Commercial kitchen ranges come in a multitude of different configurations and options to fit the needs of every food service kitchen. Given the importance of this piece of equipment to your operations, it pays to think carefully about what you really want before making a major purchase.
Electric or Gas
This decision will be determined by the source of power available in your building. Gas ranges are built for either natural gas or liquid propane (LP). Electric ranges are offered in different voltage options (208, 204, and 480), so you need to know what your building supplies.
While there are benefits to both gas and electric, many chefs still consider gas cooking to be the gold standard. Its immediate readiness, precise temperature control, and shorter cook times make it a chef favorite. Gas is also less expensive to operate over time. Lighter duty ranges typically have lower BTU levels while heavy duty ranges have the highest BTU level.
Size Should Fit Volume
If you are replacing an existing range, you may be limited by space in your kitchen or gas supply constraints. Hopefully, you have enough space to fit a range that accommodates your production needs. Ideally, the dimensions of your range should be determined by your menu and the average volume of customers you serve daily.
Commercial ranges come in widths from 12 inches to 72 inches. A fairly busy kitchen generally should have a 48 or 60-inch cooktop because this size allows for plenty of burners or specialty tops and multiple people using the equipment at one time. The number of burners is also important to consider. Six to 10 burner models are most popular in commercial kitchens.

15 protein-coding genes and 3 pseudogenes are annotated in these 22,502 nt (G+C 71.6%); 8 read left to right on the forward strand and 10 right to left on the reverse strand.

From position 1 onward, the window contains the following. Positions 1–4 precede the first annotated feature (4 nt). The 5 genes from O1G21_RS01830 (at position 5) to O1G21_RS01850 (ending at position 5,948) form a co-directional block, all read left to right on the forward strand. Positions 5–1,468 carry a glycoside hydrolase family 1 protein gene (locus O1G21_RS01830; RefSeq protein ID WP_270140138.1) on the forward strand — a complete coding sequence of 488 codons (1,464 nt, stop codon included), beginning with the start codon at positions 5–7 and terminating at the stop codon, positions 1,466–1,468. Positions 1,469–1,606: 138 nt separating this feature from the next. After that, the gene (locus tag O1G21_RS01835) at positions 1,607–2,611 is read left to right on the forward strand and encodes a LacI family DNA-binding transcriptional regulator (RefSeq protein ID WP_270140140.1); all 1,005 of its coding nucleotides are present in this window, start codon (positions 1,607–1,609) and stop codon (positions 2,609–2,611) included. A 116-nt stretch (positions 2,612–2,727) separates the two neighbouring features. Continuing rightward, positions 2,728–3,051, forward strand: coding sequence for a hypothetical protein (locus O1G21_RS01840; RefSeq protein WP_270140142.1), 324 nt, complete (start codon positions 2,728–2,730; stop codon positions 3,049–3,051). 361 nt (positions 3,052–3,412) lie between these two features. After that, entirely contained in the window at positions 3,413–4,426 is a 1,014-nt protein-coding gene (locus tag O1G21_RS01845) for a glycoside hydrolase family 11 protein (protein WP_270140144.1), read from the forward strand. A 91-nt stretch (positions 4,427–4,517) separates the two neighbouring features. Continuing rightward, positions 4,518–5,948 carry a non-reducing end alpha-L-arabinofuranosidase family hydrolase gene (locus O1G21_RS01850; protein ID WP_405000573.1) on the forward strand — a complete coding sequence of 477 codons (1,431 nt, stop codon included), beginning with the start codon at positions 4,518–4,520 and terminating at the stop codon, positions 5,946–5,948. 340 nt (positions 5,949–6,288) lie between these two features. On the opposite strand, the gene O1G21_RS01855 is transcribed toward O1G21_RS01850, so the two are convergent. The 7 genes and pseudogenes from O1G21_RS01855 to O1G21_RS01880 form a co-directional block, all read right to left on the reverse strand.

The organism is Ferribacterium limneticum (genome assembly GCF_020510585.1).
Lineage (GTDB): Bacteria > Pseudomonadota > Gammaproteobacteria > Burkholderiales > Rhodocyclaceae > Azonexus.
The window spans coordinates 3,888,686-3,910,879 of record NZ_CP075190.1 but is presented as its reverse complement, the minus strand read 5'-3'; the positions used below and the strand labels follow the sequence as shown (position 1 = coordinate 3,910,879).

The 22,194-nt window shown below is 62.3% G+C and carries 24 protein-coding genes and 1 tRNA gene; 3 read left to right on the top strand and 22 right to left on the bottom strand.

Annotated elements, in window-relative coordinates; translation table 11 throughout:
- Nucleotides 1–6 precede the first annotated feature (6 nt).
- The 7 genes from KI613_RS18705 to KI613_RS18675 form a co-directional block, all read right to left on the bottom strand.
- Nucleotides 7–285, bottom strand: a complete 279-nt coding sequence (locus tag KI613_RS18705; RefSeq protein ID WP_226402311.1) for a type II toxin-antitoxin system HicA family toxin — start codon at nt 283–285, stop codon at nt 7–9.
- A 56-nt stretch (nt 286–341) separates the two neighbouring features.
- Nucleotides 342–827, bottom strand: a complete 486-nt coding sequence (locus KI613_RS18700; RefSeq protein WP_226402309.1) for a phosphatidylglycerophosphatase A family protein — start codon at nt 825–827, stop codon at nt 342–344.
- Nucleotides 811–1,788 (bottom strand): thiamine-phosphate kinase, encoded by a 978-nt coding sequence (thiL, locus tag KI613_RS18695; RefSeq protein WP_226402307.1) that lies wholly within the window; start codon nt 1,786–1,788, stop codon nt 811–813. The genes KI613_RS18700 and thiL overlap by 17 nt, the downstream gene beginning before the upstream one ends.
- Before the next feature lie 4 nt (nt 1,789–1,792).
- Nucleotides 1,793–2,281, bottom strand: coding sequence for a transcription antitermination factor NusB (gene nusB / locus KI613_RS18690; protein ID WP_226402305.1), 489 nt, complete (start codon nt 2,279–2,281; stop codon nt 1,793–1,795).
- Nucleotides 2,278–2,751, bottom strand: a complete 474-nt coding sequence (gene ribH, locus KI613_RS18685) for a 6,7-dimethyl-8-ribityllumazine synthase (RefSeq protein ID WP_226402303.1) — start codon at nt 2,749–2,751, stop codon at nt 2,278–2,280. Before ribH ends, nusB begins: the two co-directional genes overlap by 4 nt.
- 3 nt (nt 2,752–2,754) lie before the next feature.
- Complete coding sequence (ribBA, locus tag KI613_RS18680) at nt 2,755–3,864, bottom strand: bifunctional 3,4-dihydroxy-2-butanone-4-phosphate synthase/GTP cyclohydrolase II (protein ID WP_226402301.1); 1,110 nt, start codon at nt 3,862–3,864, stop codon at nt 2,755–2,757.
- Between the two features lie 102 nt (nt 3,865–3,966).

Range Top Configuration Options
Most of these stovetop options are available in combination with each other. It is very popular for kitchens to combine open burners with other cooking surfaces such as griddles, hot tops, or charbroilers.
Open Top Burners:
The circular French top plate of an electric range top and the cast iron grates of gas cooktops are the most enduring ways to heat food. They are simple to use, familiar, and versatile.
Food is cooked directly on the surface of these large flat plates. They are available with several options to fit your specific needs – including grooved plates and different metal types for surfaces (such as chrome, steel, and exclusive materials).
Known for its grill markings and smokey flavor profile, adding a charbroiler to your restaurant range can benefit any kitchen. Cast iron grates make for a fast and even heating surface and prove to stand the test of time.
These are thick flat metal plates that are heated by your energy source. They can get extremely hot – (up to 800 degrees) and are excellent for preparing food in large pots. They also work well if high temperature searing is needed in smaller kitchens.
These are similar to hot tops, but they are hotter in the middle and cooler on the sides, allowing for the cooking of multiple foods simultaneously, at different temperatures. Large pots slide easier across the surface for better, safer handling.
Making a Choice
If you are purchasing a counter-top model, your decisions are over once you’ve selected your top configuration. However, buying a freestanding range will require a few more decisions about what you want in the base —regular oven, convection oven, refrigerated base, or storage base.
About the Author
Vulcan is relentless in the pursuit of exceptional commercial appliances. Through quality cooking equipment, steadfast service, and more than 150 years of expertise, we employ thoughtful innovation to meet the unique needs of each and every one of our customers. As a leader in food service equipment, our quality products serve to inspire chefs and operators to pursue their passion and meet their unique cooking needs.